The most popular Martian of all, the Ingenuity helicopter, passed its third test flight with flying colors. The tiny plane, the first plane to fly on another planet, has flown a substantial distance for the first time after two previous test flights in which it soared in the air and performed a sideways maneuver.
“Today’s flight was what we planned, and yet it was nothing short of amazing,” said Dave Lavery, program manager for Ingenuity at NASA headquarters, in a statement. “With this flight, we are demonstrating important capabilities that will allow us to add an air dimension to future Mars missions.”
The test flight took place on Sunday, April 25th, at 1:31 a.m. (4:31 a.m.) when the helicopter took off from the surface of Mars. It soared 5 meters in the air and then flew a distance of 50 meters to reach a brisk top speed of 2 meters per second, which is equivalent to 4.5 miles per hour.
NASA’s Ingenuity Mars Helicopter will hover during its third flight on April 25, 2021, as shown by the left navigation camera on board NASA’s Perseverance Mars Rover. NASA / JPL-Caltech
This was the fastest and most distant the helicopter has flown to date. One reason the helicopter has not yet flown far even when tested on Earth is that tests must be performed in a vacuum chamber to simulate the low density of air on Mars.
The vacuum chamber is limited in size so the helicopter doesn’t have enough room to maneuver – there is only enough room to move half a meter in each direction. So the team had to keep their fingers crossed that their calculations would pay off if the helicopter could move in the Martian atmosphere.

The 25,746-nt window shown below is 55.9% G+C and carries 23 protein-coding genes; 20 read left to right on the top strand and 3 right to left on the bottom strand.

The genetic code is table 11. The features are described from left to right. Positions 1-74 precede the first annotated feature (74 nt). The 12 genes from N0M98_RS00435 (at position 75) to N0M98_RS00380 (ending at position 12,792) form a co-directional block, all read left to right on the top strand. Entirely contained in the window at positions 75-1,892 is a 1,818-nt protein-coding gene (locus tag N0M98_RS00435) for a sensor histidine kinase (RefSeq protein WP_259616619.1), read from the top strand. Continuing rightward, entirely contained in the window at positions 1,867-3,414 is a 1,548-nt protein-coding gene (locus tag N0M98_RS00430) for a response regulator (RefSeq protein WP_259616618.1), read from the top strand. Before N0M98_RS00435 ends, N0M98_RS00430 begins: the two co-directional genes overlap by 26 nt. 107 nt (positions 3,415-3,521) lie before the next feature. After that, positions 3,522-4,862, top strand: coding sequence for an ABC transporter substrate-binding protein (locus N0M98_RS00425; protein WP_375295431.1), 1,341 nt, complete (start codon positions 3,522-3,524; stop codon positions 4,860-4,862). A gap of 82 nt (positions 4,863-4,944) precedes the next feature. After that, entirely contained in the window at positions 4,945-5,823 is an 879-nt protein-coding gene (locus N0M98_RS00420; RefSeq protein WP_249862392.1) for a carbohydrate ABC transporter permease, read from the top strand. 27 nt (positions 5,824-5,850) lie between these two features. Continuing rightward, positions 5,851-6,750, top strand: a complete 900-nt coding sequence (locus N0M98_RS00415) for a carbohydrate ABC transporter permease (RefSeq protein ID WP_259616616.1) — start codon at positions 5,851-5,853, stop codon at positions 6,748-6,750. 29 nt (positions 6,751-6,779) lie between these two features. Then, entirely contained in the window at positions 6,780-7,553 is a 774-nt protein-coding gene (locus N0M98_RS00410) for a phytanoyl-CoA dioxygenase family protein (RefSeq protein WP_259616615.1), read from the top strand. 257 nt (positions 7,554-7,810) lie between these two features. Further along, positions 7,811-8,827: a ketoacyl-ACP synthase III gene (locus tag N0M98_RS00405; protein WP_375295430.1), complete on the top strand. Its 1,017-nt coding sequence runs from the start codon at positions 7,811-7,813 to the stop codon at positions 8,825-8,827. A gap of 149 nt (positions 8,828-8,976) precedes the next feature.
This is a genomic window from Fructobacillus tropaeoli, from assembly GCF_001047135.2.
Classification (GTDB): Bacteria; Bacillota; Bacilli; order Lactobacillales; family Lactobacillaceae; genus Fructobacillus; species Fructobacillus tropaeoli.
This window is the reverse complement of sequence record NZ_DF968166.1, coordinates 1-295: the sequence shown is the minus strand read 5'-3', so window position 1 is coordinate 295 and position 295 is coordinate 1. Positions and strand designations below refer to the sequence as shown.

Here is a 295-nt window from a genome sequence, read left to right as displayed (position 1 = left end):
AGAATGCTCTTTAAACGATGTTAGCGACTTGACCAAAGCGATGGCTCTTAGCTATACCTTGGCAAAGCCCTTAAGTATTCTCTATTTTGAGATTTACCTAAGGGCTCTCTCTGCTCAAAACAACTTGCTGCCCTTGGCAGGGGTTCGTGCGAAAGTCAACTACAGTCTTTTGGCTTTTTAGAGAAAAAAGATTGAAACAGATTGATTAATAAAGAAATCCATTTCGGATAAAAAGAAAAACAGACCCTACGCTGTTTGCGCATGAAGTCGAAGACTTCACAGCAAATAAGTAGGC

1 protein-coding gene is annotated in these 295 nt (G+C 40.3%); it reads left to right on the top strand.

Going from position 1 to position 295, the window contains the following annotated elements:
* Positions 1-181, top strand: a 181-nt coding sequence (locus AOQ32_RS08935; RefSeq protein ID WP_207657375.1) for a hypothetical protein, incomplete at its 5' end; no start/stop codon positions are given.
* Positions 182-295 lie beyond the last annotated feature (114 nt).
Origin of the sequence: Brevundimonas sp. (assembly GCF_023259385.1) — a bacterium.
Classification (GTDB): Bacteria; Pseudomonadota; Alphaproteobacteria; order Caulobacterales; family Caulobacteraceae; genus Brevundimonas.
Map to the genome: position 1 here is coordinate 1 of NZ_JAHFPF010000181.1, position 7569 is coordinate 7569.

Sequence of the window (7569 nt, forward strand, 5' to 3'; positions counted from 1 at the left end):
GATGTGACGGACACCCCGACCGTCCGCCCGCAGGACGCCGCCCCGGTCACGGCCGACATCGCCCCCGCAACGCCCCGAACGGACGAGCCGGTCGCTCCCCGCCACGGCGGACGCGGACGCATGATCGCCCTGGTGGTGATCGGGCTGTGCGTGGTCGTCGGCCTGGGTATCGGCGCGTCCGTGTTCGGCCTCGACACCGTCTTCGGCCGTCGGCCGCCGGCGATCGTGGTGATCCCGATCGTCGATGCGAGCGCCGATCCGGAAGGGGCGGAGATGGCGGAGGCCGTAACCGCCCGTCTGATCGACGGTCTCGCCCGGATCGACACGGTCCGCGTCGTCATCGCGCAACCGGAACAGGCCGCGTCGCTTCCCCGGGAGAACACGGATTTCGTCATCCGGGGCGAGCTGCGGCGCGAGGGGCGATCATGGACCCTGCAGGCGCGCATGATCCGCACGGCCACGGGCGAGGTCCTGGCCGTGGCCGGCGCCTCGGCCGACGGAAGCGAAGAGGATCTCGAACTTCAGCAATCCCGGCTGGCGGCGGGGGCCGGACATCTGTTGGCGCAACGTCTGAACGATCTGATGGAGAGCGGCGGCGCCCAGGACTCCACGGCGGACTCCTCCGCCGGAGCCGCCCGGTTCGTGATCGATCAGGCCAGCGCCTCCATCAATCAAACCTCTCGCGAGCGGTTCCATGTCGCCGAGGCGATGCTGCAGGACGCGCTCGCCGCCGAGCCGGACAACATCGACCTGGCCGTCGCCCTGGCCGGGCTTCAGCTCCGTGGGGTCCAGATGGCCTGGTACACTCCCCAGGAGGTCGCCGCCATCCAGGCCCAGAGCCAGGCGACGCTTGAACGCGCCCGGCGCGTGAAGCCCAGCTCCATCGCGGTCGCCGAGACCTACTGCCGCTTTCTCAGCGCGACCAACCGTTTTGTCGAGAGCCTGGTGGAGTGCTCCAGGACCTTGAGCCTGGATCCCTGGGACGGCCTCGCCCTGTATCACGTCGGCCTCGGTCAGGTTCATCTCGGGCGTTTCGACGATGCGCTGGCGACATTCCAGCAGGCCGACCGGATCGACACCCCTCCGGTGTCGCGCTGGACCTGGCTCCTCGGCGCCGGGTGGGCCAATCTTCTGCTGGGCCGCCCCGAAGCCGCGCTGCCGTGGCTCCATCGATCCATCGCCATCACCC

All of their preparations seem to have paid off as the helicopter performs admirably. Despite possible problems caused by the Martian environment, such as the presence of dust and the communication delay between there and Earth, Ingenuity flies well.
“When you’re in the test chamber, you have an emergency landing button right there and all these safety features,” said Gerik Kubiak, software engineer at NASA’s Jet Propulsion Laboratory. “We have done everything we can to prepare Ingenuity to fly freely without these features.”
This black and white image was captured by NASA’s Ingenuity helicopter during its third flight on April 25, 2021. NASA / JPL-Caltech
The longer flight was also an opportunity to see how the helicopter’s on-board camera behaves. The camera is used to take pictures of the terrain below so that the helicopter can maneuver autonomously. But it also captured that stunning image of the helicopter’s shadow on the surface below.
“This is the first time we’ve seen the camera’s algorithm run over a long distance,” said MiMi Aung, project manager for the helicopter at JPL. “You can’t do that in a test chamber.”
The team is now preparing for a fourth test flight, which is expected to take place in the next few days.